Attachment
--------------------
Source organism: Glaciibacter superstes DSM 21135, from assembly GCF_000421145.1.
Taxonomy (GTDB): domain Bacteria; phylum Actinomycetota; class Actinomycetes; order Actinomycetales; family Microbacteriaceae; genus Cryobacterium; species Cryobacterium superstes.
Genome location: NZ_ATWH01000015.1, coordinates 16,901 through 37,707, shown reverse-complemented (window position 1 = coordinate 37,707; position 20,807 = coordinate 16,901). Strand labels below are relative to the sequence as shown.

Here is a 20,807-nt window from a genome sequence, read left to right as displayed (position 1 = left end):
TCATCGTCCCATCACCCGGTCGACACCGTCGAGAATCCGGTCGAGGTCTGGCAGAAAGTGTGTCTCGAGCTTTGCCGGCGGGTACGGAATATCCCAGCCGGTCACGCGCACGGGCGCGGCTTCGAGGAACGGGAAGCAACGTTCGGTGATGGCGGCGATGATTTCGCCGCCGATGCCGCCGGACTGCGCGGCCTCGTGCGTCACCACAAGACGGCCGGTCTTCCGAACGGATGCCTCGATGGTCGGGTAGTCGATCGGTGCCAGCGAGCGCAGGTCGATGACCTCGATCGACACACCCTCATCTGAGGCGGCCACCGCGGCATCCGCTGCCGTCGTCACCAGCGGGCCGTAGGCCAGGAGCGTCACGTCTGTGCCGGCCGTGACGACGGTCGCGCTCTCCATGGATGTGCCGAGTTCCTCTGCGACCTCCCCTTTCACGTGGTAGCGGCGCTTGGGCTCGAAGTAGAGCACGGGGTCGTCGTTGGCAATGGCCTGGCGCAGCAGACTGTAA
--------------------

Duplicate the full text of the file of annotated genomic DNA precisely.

Source organism: Glaciibacter superstes DSM 21135, from assembly GCF_000421145.1.
Taxonomy (GTDB): domain Bacteria; phylum Actinomycetota; class Actinomycetes; order Actinomycetales; family Microbacteriaceae; genus Cryobacterium; species Cryobacterium superstes.
Genome location: NZ_ATWH01000015.1, coordinates 16,901 through 37,707, shown reverse-complemented (window position 1 = coordinate 37,707; position 20,807 = coordinate 16,901). Strand labels below are relative to the sequence as shown.

Here is a 20,807-nt window from a genome sequence, read left to right as displayed (position 1 = left end):
TCATCGTCCCATCACCCGGTCGACACCGTCGAGAATCCGGTCGAGGTCTGGCAGAAAGTGTGTCTCGAGCTTTGCCGGCGGGTACGGAATATCCCAGCCGGTCACGCGCACGGGCGCGGCTTCGAGGAACGGGAAGCAACGTTCGGTGATGGCGGCGATGATTTCGCCGCCGATGCCGCCGGACTGCGCGGCCTCGTGCGTCACCACAAGACGGCCGGTCTTCCGAACGGATGCCTCGATGGTCGGGTAGTCGATCGGTGCCAGCGAGCGCAGGTCGATGACCTCGATCGACACACCCTCATCTGAGGCGGCCACCGCGGCATCCGCTGCCGTCGTCACCAGCGGGCCGTAGGCCAGGAGCGTCACGTCTGTGCCGGCCGTGACGACGGTCGCGCTCTCCATGGATGTGCCGAGTTCCTCTGCGACCTCCCCTTTCACGTGGTAGCGGCGCTTGGGCTCGAAGTAGAGCACGGGGTCGTCGTTGGCAATGGCCTGGCGCAGCAGACTGTAA